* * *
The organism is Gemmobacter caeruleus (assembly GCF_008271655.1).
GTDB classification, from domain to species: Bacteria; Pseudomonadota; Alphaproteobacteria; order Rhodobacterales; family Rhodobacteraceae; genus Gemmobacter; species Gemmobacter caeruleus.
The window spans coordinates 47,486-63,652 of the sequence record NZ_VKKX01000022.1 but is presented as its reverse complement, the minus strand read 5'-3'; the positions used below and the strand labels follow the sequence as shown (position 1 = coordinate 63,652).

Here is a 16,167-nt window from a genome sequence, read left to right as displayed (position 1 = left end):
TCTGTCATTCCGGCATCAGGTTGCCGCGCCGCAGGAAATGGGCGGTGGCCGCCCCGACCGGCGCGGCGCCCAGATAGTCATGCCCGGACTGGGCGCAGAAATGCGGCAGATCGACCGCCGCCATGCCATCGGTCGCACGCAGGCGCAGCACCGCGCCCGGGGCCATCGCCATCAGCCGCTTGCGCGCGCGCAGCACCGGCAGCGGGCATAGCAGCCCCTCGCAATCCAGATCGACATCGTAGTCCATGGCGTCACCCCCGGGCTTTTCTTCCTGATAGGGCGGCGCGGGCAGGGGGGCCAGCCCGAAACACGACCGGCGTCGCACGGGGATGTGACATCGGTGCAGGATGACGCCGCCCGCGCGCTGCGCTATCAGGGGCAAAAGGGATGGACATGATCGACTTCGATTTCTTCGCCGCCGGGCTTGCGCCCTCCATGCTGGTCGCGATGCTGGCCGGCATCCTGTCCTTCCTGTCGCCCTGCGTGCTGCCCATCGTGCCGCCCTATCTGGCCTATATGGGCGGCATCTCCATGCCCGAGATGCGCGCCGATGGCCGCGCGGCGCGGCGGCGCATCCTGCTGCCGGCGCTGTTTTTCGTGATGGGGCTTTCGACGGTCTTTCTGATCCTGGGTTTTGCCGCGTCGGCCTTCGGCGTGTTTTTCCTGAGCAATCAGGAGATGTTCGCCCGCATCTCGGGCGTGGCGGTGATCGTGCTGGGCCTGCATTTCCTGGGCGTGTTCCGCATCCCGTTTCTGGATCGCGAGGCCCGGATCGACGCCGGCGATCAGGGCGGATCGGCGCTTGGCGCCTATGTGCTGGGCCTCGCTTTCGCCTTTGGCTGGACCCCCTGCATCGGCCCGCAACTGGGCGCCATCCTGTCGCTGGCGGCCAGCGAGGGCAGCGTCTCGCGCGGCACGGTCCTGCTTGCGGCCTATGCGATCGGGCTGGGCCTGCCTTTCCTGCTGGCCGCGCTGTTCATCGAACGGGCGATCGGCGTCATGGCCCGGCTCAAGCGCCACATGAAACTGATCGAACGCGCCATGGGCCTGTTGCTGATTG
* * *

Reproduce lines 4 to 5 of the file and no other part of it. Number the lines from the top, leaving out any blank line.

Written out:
Here is a 16,167-nt window from a genome sequence, read left to right as displayed (position 1 = left end):
TCTGTCATTCCGGCATCAGGTTGCCGCGCCGCAGGAAATGGGCGGTGGCCGCCCCGACCGGCGCGGCGCCCAGATAGTCATGCCCGGACTGGGCGCAGAAATGCGGCAGATCGACCGCCGCCATGCCATCGGTCGCACGCAGGCGCAGCACCGCGCCCGGGGCCATCGCCATCAGCCGCTTGCGCGCGCGCAGCACCGGCAGCGGGCATAGCAGCCCCTCGCAATCCAGATCGACATCGTAGTCCATGGCGTCACCCCCGGGCTTTTCTTCCTGATAGGGCGGCGCGGGCAGGGGGGCCAGCCCGAAACACGACCGGCGTCGCACGGGGATGTGACATCGGTGCAGGATGACGCCGCCCGCGCGCTGCGCTATCAGGGGCAAAAGGGATGGACATGATCGACTTCGATTTCTTCGCCGCCGGGCTTGCGCCCTCCATGCTGGTCGCGATGCTGGCCGGCATCCTGTCCTTCCTGTCGCCCTGCGTGCTGCCCATCGTGCCGCCCTATCTGGCCTATATGGGCGGCATCTCCATGCCCGAGATGCGCGCCGATGGCCGCGCGGCGCGGCGGCGCATCCTGCTGCCGGCGCTGTTTTTCGTGATGGGGCTTTCGACGGTCTTTCTGATCCTGGGTTTTGCCGCGTCGGCCTTCGGCGTGTTTTTCCTGAGCAATCAGGAGATGTTCGCCCGCATCTCGGGCGTGGCGGTGATCGTGCTGGGCCTGCATTTCCTGGGCGTGTTCCGCATCCCGTTTCTGGATCGCGAGGCCCGGATCGACGCCGGCGATCAGGGCGGATCGGCGCTTGGCGCCTATGTGCTGGGCCTCGCTTTCGCCTTTGGCTGGACCCCCTGCATCGGCCCGCAACTGGGCGCCATCCTGTCGCTGGCGGCCAGCGAGGGCAGCGTCTCGCGCGGCACGGTCCTGCTTGCGGCCTATGCGATCGGGCTGGGCCTGCCTTTCCTGCTGGCCGCGCTGTTCATCGAACGGGCGATCGGCGTCATGGCCCGGCTCAAGCGCCACATGAAACTGATCGAACGCGCCATGGGCCTGTTGCTGATTG